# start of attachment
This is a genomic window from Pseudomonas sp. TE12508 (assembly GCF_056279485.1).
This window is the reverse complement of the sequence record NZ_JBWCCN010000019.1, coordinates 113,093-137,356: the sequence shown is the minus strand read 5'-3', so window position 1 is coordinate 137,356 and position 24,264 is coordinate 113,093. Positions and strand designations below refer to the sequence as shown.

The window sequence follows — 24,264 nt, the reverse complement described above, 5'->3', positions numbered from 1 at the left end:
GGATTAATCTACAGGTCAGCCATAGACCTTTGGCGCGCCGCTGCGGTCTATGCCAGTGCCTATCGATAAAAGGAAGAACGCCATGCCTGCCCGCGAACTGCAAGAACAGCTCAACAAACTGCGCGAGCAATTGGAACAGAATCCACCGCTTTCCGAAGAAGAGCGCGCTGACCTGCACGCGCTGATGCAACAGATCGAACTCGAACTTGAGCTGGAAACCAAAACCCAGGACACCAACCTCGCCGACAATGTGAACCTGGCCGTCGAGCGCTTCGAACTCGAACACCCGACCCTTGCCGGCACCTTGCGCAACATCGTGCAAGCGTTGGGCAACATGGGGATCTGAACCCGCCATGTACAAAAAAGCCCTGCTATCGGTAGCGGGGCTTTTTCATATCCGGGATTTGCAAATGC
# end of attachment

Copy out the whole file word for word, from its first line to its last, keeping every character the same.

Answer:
This is a genomic window from Pseudomonas sp. TE12508 (assembly GCF_056279485.1).
This window is the reverse complement of the sequence record NZ_JBWCCN010000019.1, coordinates 113,093-137,356: the sequence shown is the minus strand read 5'-3', so window position 1 is coordinate 137,356 and position 24,264 is coordinate 113,093. Positions and strand designations below refer to the sequence as shown.

The window sequence follows — 24,264 nt, the reverse complement described above, 5'->3', positions numbered from 1 at the left end:
GGATTAATCTACAGGTCAGCCATAGACCTTTGGCGCGCCGCTGCGGTCTATGCCAGTGCCTATCGATAAAAGGAAGAACGCCATGCCTGCCCGCGAACTGCAAGAACAGCTCAACAAACTGCGCGAGCAATTGGAACAGAATCCACCGCTTTCCGAAGAAGAGCGCGCTGACCTGCACGCGCTGATGCAACAGATCGAACTCGAACTTGAGCTGGAAACCAAAACCCAGGACACCAACCTCGCCGACAATGTGAACCTGGCCGTCGAGCGCTTCGAACTCGAACACCCGACCCTTGCCGGCACCTTGCGCAACATCGTGCAAGCGTTGGGCAACATGGGGATCTGAACCCGCCATGTACAAAAAAGCCCTGCTATCGGTAGCGGGGCTTTTTCATATCCGGGATTTGCAAATGC